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Philly Researchers Are Using the Latest in AI to Improve Cancer Care

Courtesy of Fox Chase Cancer Center

You’ve heard of speech recognition and robotics, but you likely haven’t heard of one of the most significant AI achievements to date: AlphaFold. A software platform from Google’s Deep Mind, AlphaFold is revolutionizing how we understand biology, starting with accurately predicting protein structures.

DeepMind made AlphaFold2 available in July, and Fox Chase Cancer Center in Philadelphia quickly became one of the first medical centers in the country to put the new technology to widespread use. According to Fox Chase Researcher, Roland L. Dunbrack, Jr., PhD, this technology has major implications for drug development and healthcare in general.

“It just changes the game significantly,” Dunbrack says.

Proteins were a natural choice for DeepMind to focus on because they’re involved in every important activity that happens in the human body, from enabling muscles to contract to digesting food. What a protein does and how it works, however, is largely dependent on its unique 3D structure. Scientists have spent decades figuring out how proteins fold into particular shapes, to the point where the challenge has been dubbed the “protein folding problem.” AlphaFold’s ability to predict a protein’s shape has huge ramifications in many areas of biology, namely in allowing us to develop more targeted drugs — and develop them more quickly.

Courtesy of Fox Chase Cancer Center

Dunbrack is the director of the Molecular Modeling Facility at Fox Chase. His team works with researchers and physicians throughout the medical center, providing protein structure predictions and analysis, which help them learn more about issues such as mutations that arise in cancer or the best drugs to treat a given illness. They also sit down with the faculty member, scientist or graduate student who requested the prediction to explain the significance of the findings, and, if a paper comes out of the findings, will pull together graphics and descriptions of the protein structures.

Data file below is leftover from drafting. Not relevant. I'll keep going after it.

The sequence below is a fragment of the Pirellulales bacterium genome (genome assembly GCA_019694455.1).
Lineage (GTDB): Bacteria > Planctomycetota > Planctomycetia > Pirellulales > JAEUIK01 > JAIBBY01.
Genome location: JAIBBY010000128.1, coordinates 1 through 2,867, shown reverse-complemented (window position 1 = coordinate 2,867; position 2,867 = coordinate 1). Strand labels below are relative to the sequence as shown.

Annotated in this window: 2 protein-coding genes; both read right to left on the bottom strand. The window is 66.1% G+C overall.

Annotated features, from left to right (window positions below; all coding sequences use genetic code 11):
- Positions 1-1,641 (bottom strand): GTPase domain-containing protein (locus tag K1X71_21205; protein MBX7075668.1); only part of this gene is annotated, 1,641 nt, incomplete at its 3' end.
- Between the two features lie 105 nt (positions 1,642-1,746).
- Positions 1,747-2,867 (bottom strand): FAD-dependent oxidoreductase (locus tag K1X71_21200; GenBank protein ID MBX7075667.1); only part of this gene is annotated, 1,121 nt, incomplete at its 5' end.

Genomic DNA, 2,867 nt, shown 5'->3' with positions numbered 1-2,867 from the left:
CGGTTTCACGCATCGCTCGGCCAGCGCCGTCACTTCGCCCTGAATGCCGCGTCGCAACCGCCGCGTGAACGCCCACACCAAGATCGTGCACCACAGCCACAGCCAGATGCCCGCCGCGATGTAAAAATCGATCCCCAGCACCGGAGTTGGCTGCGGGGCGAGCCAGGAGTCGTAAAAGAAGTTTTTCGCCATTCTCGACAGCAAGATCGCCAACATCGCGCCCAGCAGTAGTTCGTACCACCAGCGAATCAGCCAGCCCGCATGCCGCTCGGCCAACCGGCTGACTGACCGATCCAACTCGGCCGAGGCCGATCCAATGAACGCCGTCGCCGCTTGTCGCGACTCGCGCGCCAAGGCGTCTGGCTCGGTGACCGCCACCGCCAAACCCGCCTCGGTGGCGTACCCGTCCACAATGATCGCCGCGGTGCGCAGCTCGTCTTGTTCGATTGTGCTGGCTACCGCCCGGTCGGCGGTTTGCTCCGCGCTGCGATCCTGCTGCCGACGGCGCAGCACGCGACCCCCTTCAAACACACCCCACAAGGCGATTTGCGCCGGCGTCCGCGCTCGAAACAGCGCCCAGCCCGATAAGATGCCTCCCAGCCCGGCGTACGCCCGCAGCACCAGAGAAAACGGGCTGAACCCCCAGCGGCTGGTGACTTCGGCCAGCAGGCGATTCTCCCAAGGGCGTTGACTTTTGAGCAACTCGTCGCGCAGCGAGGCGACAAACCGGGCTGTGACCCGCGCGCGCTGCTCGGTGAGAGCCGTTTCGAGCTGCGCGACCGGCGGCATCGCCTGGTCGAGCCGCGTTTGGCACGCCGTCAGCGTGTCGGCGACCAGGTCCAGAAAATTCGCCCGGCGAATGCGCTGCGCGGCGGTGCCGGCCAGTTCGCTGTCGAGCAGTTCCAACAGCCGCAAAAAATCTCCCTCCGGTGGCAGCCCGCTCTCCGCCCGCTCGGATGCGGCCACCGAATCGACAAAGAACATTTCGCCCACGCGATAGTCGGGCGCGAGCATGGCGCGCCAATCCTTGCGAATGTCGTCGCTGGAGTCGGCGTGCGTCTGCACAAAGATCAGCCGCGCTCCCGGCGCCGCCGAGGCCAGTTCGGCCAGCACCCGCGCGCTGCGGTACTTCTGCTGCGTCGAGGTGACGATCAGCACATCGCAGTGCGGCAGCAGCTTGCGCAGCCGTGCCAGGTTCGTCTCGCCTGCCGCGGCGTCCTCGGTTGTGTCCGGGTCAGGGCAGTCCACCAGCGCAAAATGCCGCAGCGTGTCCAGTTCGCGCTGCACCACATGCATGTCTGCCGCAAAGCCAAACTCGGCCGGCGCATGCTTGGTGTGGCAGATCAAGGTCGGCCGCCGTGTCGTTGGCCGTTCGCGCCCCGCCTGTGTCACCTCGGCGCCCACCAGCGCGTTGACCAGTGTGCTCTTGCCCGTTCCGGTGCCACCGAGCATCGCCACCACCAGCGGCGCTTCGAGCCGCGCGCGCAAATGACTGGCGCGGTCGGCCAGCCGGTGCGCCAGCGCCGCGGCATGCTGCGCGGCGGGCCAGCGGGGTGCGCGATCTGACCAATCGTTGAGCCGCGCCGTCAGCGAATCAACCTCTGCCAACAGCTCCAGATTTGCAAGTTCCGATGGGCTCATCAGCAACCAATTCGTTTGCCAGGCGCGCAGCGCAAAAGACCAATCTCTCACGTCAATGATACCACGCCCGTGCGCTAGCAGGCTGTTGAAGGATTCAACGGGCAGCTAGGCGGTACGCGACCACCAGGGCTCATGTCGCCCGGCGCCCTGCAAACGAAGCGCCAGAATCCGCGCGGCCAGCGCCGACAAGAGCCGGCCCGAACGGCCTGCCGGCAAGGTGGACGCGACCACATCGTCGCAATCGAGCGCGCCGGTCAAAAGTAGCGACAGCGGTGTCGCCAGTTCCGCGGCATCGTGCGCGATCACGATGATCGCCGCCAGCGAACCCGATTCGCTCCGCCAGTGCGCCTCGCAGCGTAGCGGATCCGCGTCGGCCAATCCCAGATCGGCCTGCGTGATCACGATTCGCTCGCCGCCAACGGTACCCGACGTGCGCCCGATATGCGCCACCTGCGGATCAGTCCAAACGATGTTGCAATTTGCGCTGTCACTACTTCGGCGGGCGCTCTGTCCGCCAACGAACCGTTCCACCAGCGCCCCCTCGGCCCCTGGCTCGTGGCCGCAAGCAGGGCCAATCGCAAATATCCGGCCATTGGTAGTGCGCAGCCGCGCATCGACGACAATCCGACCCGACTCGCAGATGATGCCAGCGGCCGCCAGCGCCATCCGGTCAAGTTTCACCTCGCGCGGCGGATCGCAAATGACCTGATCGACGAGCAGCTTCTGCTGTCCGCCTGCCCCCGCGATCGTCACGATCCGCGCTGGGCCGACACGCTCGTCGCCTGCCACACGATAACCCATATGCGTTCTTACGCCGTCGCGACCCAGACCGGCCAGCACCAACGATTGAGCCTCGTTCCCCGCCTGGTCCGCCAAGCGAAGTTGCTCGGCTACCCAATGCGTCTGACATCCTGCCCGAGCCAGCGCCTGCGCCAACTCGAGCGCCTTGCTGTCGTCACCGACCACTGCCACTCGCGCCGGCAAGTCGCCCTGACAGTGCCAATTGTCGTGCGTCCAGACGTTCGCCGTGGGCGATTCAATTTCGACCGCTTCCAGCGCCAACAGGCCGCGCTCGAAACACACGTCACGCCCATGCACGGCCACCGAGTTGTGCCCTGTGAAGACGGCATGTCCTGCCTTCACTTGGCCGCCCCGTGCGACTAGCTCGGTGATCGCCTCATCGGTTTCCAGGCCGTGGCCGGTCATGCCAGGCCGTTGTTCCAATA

“We don’t do the structure prediction and just hand it to the faculty member who requested it, because protein structures aren’t necessarily something they’re used to looking at and thinking about,” Dunbrack says. “Whereas I’ve been looking at structures for 30 years, and so I can look at it and predict whether a mutation would be debilitating. We not only do the structure prediction, but we bring our expertise and experience to clinicians and researchers at Fox Chase and throughout the Temple University Health System.”

With AlphaFold2, Dunbrack says they can now predict the structures of medium-sized proteins to near experimental accuracy in an hour – experiments that might take many months or years to complete. For very large proteins (more than 1200 amino acids), AlphaFold2 often crashes, but Dunbrack’s team implemented the program in a way that can handle them. One such computation was a structure prediction of BRCA2, a protein of more than 3000 amino acids that is a central player in DNA repair and is linked to several types of cancer, including breast and pancreatic. Previous structure predictions were based on the experimental structure of the mouse protein, which tends to overlap with the human protein structure at about 70%. With AlphaFold2, in three days Dunbrack’s team had a much more accurate model that will help guide research around inherited breast cancer mutations.

“Now we can look at that structure and figure out answers to: Where is the mutation? Why is it causing a disruption in the function of this protein?” Dunbrack says. “Potentially, small molecule drugs could be developed to overcome that mutation, for instance, by stabilizing the protein… so you’ve overcome the mutation that somebody may have inherited.”

Courtesy of Fox Chase Cancer Center

While the facility was doing protein predictions for Fox Chase before AlphaFold, Mark Andrake, PhD, the manager of the Molecular Modeling Facility, says it’s hard to overstate the difference it has made. In the early 2000s, as few as a third of the models that researchers created of protein structures were totally accurate. By around 2016, he says, we might have improved predictions to about 60%, but those models often took weeks to carefully complete. Such modeling usually required there being a template — an experimental structure of a protein related to the target. With the new AI, they’ve taken a huge leap forward. Now, they’re able to predict accurate models more than 90% of the time, without the former requirement of a template — and with much quicker turnarounds.

“Essentially, instead of the crystal ball of protein structure prediction being hazy and often plagued with things that were inaccurate about a particular model, now we can rely on the AlphaFold models much more,” Andrake says. “It’s making it a lot more feasible to specifically target key proteins in cancer pathways. Recently we were able to help physicians and researchers analyze many mutations found in kidney cancer tumors and help understand the pathogenic role of those variant proteins to disrupt normal cell replication.”